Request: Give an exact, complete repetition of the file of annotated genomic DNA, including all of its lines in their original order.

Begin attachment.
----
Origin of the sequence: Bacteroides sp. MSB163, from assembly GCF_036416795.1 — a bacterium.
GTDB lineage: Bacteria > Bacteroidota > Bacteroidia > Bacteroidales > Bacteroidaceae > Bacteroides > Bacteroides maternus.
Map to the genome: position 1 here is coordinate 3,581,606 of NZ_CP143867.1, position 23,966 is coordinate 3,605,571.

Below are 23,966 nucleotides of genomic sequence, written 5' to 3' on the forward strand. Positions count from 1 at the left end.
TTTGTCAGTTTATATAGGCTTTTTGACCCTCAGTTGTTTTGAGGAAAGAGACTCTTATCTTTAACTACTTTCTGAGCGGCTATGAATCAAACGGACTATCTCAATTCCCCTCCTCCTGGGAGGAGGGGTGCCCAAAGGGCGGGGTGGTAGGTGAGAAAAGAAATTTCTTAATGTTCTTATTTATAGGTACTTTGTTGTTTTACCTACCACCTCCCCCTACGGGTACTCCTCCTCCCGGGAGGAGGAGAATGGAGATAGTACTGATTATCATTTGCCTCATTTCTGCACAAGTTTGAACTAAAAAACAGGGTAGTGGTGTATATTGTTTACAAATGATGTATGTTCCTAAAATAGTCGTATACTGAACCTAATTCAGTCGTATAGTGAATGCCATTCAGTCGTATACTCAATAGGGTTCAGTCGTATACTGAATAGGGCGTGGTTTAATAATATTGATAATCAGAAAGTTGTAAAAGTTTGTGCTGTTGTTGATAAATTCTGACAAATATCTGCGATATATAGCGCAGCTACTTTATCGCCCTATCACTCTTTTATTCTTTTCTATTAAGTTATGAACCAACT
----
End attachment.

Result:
Origin of the sequence: Bacteroides sp. MSB163, from assembly GCF_036416795.1 — a bacterium.
GTDB lineage: Bacteria > Bacteroidota > Bacteroidia > Bacteroidales > Bacteroidaceae > Bacteroides > Bacteroides maternus.
Map to the genome: position 1 here is coordinate 3,581,606 of NZ_CP143867.1, position 23,966 is coordinate 3,605,571.

Below are 23,966 nucleotides of genomic sequence, written 5' to 3' on the forward strand. Positions count from 1 at the left end.
TTTGTCAGTTTATATAGGCTTTTTGACCCTCAGTTGTTTTGAGGAAAGAGACTCTTATCTTTAACTACTTTCTGAGCGGCTATGAATCAAACGGACTATCTCAATTCCCCTCCTCCTGGGAGGAGGGGTGCCCAAAGGGCGGGGTGGTAGGTGAGAAAAGAAATTTCTTAATGTTCTTATTTATAGGTACTTTGTTGTTTTACCTACCACCTCCCCCTACGGGTACTCCTCCTCCCGGGAGGAGGAGAATGGAGATAGTACTGATTATCATTTGCCTCATTTCTGCACAAGTTTGAACTAAAAAACAGGGTAGTGGTGTATATTGTTTACAAATGATGTATGTTCCTAAAATAGTCGTATACTGAACCTAATTCAGTCGTATAGTGAATGCCATTCAGTCGTATACTCAATAGGGTTCAGTCGTATACTGAATAGGGCGTGGTTTAATAATATTGATAATCAGAAAGTTGTAAAAGTTTGTGCTGTTGTTGATAAATTCTGACAAATATCTGCGATATATAGCGCAGCTACTTTATCGCCCTATCACTCTTTTATTCTTTTCTATTAAGTTATGAACCAACT